Because there are humans everywhere, crime happens everywhere. The location and the culture shape the people involved, the specifics of the deed, and the nature of the justice served — if and when it’s served.
The same holds true for crime fiction. Plenty of different national strains of pulp have cropped up, but crime stories set in Britain or following subjects of the crown have flourished in particular. (This week, in fact, sees the release of King of Thieves, starring Michael Caine.) As Bob Hoskins’s Harold Shand explains to some doubting mafiosos in The Long Good Friday, “Us British, we’re used to a bit more vitality, imagination, a touch of the Dunkirk spirit.” These characters have a quick, dry wit and are usually enmeshed in a calcified class system, two features that typically mix to dire ends.
The sub-genre of British crime is vast and varied (and not always confined to the U.K.), but for a condensed syllabus of the last 70 years, these are the essential films that capture the breadth of it — from Cockneys to Caine, hoodlums to the high-class.
The Night and the City (1950)
Bright lights shining through the foggy 1950s London air is the memorable backdrop of Jules Dassin’s story of a two-bit American hustler, Harry Fabian (Richard Widmark), doing everything he can to stay ahead of his arrears and the doomed end pursuing him. Fabian’s primary scheme involves creating a rival wrestling promotion to the only outfit in town and pitting father against son — pro wrestling versus Greco-Roman. Even with an American in the lead role, there are traces of the British crime subgenre that would emerge over the following decade. Watching Harry’s literal mad dashes across town, his quick-talking hucksterism, and the broadly European cast, you can practically feel the future U.K. filmmakers waiting to remix it all.
The League of Gentlemen (1960)
British crime movies often distinguish themselves within the larger genre by reflecting the country’s history in its characters. Basil Dearden’s heist movie, The League of Gentlemen, follows a team of disgraced British army officers who set out to rob a bank in London. They use the know-how they acquired in the war a decade-and-a-half prior to infiltrate army bases and steal the weapons they need for the job. The entire operation is pulled off with the sophistication of the officer class and the military precision that helped them survive the wartime. The film is an example of how a crime movie can be more than shootouts and heists: They can be character studies of a specific group of people and the things that would drive them to the other side of the law.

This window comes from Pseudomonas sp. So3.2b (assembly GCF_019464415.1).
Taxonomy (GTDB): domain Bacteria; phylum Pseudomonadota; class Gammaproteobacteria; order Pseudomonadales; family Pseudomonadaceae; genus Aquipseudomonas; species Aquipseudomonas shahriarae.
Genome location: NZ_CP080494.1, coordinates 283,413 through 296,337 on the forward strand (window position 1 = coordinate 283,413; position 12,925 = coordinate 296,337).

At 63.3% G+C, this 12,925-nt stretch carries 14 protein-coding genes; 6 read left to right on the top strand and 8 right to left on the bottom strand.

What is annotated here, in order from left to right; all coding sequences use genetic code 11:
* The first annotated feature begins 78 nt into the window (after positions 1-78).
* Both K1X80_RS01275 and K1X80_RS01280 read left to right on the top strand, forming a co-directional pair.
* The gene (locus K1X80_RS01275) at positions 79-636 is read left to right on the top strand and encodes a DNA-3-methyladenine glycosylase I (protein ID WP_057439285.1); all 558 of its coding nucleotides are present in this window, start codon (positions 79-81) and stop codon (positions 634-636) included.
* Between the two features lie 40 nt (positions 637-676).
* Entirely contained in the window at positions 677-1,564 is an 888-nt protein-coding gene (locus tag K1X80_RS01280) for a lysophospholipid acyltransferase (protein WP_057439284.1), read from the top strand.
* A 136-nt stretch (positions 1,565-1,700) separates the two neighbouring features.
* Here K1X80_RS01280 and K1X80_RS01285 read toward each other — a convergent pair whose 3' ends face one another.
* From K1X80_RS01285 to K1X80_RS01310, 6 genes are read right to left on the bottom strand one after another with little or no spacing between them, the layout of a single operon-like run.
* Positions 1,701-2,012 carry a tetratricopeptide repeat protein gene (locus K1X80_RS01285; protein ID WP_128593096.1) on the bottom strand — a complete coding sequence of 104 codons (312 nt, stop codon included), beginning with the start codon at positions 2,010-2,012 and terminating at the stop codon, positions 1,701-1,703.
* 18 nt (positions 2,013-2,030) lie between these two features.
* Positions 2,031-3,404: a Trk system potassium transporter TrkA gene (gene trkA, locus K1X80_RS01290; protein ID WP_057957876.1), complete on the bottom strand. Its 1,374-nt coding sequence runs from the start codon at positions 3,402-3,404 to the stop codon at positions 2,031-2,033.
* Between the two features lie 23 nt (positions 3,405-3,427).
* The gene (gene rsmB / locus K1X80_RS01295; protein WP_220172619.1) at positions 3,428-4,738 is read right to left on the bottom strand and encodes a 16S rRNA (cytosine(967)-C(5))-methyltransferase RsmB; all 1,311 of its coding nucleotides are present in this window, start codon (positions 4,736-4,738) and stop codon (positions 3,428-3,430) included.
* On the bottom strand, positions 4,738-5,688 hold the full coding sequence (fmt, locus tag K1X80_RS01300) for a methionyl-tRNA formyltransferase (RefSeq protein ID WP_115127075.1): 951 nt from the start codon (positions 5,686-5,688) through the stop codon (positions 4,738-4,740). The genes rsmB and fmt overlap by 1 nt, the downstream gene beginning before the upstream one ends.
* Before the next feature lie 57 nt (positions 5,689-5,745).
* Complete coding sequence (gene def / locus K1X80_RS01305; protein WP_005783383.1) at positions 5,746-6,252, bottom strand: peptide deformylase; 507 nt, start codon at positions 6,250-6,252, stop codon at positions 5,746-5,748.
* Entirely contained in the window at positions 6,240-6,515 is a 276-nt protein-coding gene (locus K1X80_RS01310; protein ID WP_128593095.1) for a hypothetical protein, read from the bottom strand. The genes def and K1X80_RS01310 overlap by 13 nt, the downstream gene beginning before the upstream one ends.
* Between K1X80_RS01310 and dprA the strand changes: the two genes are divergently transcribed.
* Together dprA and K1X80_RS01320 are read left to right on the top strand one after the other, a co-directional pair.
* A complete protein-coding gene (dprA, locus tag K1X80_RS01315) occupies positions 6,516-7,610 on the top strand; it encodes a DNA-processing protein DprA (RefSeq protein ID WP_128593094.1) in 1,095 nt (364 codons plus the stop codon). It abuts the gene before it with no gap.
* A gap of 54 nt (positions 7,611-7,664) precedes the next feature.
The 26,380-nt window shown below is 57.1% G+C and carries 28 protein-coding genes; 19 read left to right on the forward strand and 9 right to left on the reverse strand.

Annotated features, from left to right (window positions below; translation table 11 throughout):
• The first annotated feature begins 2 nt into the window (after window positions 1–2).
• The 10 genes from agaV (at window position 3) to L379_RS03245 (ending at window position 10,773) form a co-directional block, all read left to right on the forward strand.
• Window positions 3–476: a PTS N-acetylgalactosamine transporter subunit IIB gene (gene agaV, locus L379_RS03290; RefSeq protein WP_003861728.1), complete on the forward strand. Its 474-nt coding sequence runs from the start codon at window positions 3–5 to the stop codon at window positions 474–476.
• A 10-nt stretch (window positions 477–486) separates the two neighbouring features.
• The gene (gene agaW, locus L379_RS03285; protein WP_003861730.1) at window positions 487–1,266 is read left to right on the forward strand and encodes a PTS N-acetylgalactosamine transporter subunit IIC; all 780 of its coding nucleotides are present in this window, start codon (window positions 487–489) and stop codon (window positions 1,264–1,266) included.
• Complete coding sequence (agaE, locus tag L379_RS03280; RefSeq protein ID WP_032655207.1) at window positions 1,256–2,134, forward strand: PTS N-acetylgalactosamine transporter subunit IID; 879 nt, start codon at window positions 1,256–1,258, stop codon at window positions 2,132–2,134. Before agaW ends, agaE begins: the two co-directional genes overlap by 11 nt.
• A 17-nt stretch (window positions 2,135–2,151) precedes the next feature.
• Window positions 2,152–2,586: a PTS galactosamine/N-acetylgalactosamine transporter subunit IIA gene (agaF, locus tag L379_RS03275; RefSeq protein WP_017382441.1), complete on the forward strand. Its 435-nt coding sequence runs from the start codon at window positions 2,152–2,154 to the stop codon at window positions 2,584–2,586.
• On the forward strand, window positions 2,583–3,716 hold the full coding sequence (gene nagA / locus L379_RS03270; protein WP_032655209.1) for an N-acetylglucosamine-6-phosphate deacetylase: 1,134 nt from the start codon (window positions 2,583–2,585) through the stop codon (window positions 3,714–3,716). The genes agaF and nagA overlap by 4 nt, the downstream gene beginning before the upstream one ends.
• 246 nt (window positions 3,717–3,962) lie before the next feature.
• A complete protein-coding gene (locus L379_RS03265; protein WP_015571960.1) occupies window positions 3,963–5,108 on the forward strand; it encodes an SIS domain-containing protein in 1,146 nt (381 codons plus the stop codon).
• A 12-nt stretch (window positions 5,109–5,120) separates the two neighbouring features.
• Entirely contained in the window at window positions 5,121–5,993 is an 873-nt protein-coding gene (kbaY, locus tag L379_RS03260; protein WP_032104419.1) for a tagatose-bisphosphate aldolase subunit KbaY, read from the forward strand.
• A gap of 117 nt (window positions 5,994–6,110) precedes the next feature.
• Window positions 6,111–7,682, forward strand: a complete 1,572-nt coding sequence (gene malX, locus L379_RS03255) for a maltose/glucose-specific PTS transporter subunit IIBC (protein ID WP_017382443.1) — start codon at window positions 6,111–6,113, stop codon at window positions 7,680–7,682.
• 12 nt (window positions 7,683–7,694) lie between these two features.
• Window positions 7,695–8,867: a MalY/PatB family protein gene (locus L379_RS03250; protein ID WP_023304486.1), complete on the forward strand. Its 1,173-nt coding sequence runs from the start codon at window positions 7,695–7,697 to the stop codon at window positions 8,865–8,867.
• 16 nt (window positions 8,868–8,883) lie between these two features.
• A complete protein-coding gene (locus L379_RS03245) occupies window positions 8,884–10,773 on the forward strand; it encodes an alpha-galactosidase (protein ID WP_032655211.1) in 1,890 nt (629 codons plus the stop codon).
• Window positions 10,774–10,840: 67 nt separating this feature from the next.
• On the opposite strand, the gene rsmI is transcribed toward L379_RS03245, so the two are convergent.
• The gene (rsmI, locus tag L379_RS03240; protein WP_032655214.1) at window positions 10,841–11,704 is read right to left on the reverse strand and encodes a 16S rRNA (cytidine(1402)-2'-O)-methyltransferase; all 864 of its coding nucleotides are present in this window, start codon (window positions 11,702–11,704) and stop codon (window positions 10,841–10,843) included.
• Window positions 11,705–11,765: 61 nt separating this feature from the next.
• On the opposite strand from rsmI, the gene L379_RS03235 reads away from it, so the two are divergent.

Get Carter (1971)
Director Mike Hodges’s adaptation of Ted Lewis’s book is a violent and entertaining trip inside the male ego. Michael Caine’s Jack Carter is essentially a questing knight traveling across a sexually liberated England to investigate the suspicious death of his brother. He is bound by honor and family to take bloody action against those who have done him wrong. All women want him, and despite their conniving ways, they can always be overcome physically. But it’s not entirely a relic of a more patriarchal past. Depending on how it’s viewed, Get Carter may shade some of its machismo cynically (while reveling in it too, of course). The end of Carter’s story suggests that his adventure in vengeance was futile and misbegotten, the product of his testosterone run wild.
A Clockwork Orange (1971)
While the Stanley Kubrick classic might follow the leader of a gang (Malcolm McDowell) in a dystopian near-future, and is often thought of outside typical genre confines, it’s still essentially the story of a gang leader in London. Technicalities aside, A Clockwork Orange’s qualifications as a British crime film are nearly as important as its many innovations. The movie examines topics likes crime, sex, violence, and masculinity — like many of the other movies on the list — but it does so with such a sense of wild invention. The evil on display doesn’t to conform to our time or reality. It’s heinous and colorful and anarchic and classically scored, all while reflecting a dark, eternal truth.
The First Great Train Robbery (1978)
An indelible characteristic of a British crime movie is its characters’ relation to class. Usually this means that we’re following men hoping to rise in society. But what about the crooks who are already at the top? The third feature film from Jurassic Park author Michael Crichton as director follows Edward Pierce (Sean Connery) as a seemingly dignified gentleman who, in reality, is anything but. He is, in fact, a master thief with his eyes set on a train full of gold. In adapting his own book, Crichton relishes in the excesses of upper-class Victorian-era London, which makes for a caper that wears its Britishness like the fancy top hat on Connery’s head.
The Long Good Friday (1980)
What makes the Bob Hoskins–starring gangster movie an all-timer is succinctly summarized in a speech given by the main character, Harold Shand, to some wavering mafia partners near the end of the film. “What I’m looking for is someone who can contribute to what England has given to the world: culture, sophistication, genius. A little bit more than an ‘ot dog, know what I mean? … The Mafia? I’ve shit ‘em.” Barrie Keeffe’s ingenious script is a bold statement of British crime’s unique identity within the genre and also a black comic tragedy about one hood’s attempt to legitimize himself and his hometown.
The Hit (1984)
What if the mark of a two-person hit squad wasn’t afraid to die? What does removing that fear from the scenario do to the operation and the men expected to carry it out? Those are the questions posed by this early road movie from director Stephen Frears. Terence Stamp is utterly charming as a former hood-turned-informant, who is kidnapped by men tasked with delivering him to Paris before killing him (John Hurt and Tim Roth). Naturally, the trip does not go as planned, thanks in equal part to Roth’s bleach-blond novice and Stamp’s acceptance of the inevitable. The Hit brilliantly mixes disparate tones — being simultaneously light and violent — and picks apart a central tenet of the genre: that the worst place to be is on the wrong side of a gun.
Mona Lisa (1986)